After graduating from a BFA program where those in charge were old white guys along with faculty and the material they read was all written by old white guys, Porkalob said, never again.
“Never again will I allow white male rules to dominate my life so completely,” she said. But on the night of the verdict, Porkalob says, that day she sobbed before her big number “Molasses to Rum,” in which Rutledge calls out delegates from the North for profiting from the slavery they are trying to abolish.
“What am I smelling from the north? Could it be the scent of hypocrisy?” Porkalob said as Rutledge. ‘Because who’s holding the other end of that filthy purse, Mr Adams? Our northern brethren are somewhat tender towards our slaves. They don’t like keeping slaves! Oh no. But they are willing to be considerable bearers of slaves for others.”
The daughter of two lesbians, one an immigrant from the Philippines and the other a black American, Porkalob grew up surrounded by strong, opinionated women. She has written plays inspired by her family’s heritage. As a woman of color, the role of an oppressor can take a heavy toll, especially on this evening.
“To really go into it and push through with those words and lean into the violence of that song so the people in the audience can feel the violence of that story,” she said. “And here we are. Here we still feel the reverberations, the after-effects of our founding of the country.”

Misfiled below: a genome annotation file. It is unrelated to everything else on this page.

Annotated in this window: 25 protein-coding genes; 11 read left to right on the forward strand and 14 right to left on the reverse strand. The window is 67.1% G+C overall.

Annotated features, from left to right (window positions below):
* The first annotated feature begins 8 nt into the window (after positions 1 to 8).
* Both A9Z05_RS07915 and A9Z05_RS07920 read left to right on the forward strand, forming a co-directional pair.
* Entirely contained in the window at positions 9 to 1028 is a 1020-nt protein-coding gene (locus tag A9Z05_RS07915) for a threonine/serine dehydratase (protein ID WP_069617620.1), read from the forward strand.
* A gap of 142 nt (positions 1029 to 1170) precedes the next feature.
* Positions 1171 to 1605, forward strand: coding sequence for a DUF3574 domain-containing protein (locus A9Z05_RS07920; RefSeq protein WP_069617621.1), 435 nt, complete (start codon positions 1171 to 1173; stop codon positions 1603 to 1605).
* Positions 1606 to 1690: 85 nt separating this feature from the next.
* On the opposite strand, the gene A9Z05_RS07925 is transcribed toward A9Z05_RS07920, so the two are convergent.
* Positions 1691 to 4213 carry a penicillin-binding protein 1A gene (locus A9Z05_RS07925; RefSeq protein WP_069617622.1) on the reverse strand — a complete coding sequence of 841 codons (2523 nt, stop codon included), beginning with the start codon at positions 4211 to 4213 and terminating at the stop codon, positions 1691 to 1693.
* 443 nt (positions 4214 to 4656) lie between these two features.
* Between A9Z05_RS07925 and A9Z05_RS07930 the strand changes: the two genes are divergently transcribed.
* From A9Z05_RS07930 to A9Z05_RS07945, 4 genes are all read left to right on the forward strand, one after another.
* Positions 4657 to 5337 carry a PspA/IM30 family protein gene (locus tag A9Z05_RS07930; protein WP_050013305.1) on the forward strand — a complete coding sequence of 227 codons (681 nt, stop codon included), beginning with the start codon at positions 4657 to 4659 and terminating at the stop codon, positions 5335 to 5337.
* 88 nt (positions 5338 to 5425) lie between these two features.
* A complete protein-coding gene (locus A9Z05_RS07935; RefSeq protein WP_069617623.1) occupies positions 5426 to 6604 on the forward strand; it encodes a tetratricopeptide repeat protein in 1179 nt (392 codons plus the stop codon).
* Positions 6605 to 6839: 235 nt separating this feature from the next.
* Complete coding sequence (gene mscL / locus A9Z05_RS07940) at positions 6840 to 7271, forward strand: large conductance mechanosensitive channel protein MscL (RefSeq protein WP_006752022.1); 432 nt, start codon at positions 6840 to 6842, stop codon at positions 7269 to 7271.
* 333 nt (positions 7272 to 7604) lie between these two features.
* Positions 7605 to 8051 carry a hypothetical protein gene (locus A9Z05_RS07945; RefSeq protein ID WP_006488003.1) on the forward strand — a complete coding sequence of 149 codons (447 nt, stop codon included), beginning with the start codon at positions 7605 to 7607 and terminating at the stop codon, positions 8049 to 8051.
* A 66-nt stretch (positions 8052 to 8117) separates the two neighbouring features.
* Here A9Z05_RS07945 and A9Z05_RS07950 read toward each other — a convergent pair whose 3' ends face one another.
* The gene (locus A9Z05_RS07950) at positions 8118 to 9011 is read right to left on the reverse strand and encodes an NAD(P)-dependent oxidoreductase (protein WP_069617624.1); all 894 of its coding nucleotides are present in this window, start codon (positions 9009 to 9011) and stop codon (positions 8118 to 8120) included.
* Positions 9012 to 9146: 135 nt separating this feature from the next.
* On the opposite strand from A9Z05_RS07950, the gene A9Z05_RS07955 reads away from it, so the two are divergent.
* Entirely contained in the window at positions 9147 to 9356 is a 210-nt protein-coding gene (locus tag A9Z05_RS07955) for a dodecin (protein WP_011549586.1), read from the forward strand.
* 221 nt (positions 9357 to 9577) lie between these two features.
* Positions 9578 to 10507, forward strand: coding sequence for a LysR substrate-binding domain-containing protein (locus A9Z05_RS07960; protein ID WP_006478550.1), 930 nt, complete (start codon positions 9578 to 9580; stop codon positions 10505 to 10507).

The actors in “1776” look the audience in the eye. One of those moments includes the only line not included in the original production. It comes from a letter Abigail Adams wrote to John Adams when he was promoting independence. She said to him, “Remember the ladies.”
“All men would be tyrants if they could,” she wrote. “Unless special care and attention is given to the ladies, we are determined to foment rebellion and will not bind ourselves to laws in which we have no voice or representation.”
As part of the play’s debut, ART worked with ArtsBoston and The Network of Arts Administrators of Color to curate programming and process the story as part of their Declaration Reclamation workshops. There were events in libraries across the city that shared insights into immigrant experiences, explored family histories, and got kids building the kinds of monuments they wanted to see.